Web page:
What I find most admirable is that you held your nerve and made a riveting story out of an everyday item of household collapse.

    I'd have panicked, being extremely short on handy sons of whatever grade or number to call on. For me it's the man with the call-out charge and the short intake of breath every time.

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  7. I have room looking like that except nothing collapsed as nothing is in its appropriate place.

    I tell my husband it is a room in transit. It once was a computer room/office. Since I now compute on my lap, that name is obsolete. Office is less necessary as most routine monthly bills are automated to be disbursed by bank known as EFT (electronic fund transfer).

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  8. Oh, dearie me...what a time you are having!!! So sorry to hear it...nothing more aggravating than kitchen difficulties! Hope your knight returns soon!! Love to you! Janine XO

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  9. When you blog, it's good that bad things happen. Fodder. Grist. Whatever.

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  10. Your knight in shining armour to the rescue...just made me think of the circle of life...what goes around, comes around...for I'm sure as a young mother you rescued him many times with his broken toy!

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  11. Well you must admit, that was one way to get the drawer cleaned out and get rid of some items that are useless. I have a drawer like that, not even sure what's way in the back. LOL

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  12. That is the kind of experiences that life as fun as it is :-)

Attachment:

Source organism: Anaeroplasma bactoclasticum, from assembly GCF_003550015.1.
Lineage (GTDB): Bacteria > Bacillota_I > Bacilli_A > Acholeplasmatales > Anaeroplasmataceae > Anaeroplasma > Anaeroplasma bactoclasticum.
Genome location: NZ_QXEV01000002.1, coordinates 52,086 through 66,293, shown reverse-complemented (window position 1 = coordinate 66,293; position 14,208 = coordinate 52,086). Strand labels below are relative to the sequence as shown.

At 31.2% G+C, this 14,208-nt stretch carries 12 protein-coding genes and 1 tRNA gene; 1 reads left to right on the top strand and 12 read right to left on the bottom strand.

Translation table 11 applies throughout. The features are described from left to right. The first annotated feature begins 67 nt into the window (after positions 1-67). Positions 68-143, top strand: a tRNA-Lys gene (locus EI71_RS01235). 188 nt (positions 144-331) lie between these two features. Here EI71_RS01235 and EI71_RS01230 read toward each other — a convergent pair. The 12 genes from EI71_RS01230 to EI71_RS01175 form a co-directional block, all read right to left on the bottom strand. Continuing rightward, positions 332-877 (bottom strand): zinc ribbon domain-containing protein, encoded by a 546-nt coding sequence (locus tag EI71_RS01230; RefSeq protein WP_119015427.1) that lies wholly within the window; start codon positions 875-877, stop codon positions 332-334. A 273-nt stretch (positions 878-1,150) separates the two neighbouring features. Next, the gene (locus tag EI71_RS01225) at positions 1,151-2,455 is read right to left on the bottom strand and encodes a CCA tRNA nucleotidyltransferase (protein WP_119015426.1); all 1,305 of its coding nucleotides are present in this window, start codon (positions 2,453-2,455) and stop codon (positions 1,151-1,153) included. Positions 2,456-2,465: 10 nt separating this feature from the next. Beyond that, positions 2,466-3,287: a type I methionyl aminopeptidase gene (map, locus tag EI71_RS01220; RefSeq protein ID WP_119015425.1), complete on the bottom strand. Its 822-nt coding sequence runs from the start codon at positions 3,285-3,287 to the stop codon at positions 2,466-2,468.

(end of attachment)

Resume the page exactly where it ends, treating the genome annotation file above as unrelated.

PS Thank you for the nice comments

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  13. jinksy...I thought "I" was the only one with a drawer like this! I feel better now....not because yours collapsed, of course, but because of the descriptive and delightful way you described going through the contents.
    Hugs and many smiles to you...
    Jackie

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  14. How you made me laugh Jinksy! There but for the grace of God etc....... I have given it some serious thought and I think you should have agarage sale - there may well be someone out there who has one of those white feet thingies and is looking for another three. They say that one person's rubbish is another person's treasure - you could make a fortune and then when your new drawer arrives it will be empty to start again!

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  15. I love your choices of words for this one - like winkling, pootling, and splodges. This was a fun read.

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  16. Hi jinsky, boy have we have similar days...this morning when I opened my cutlery drawer I pulled it too hard and it came completly off it's runners spilling everything on my toes (ouch) and the floor. What a mess and what a way to start my day. Anyway as my coffee was perking I piled everything into the dishwasher, washed the drawer, repaired it and all is well now......I have to admit I used a few chosen words during the process and was glad none of my windows were open.....Hope all is going well with you my friend, my day got better as it went on thank heaven.. ....Hugs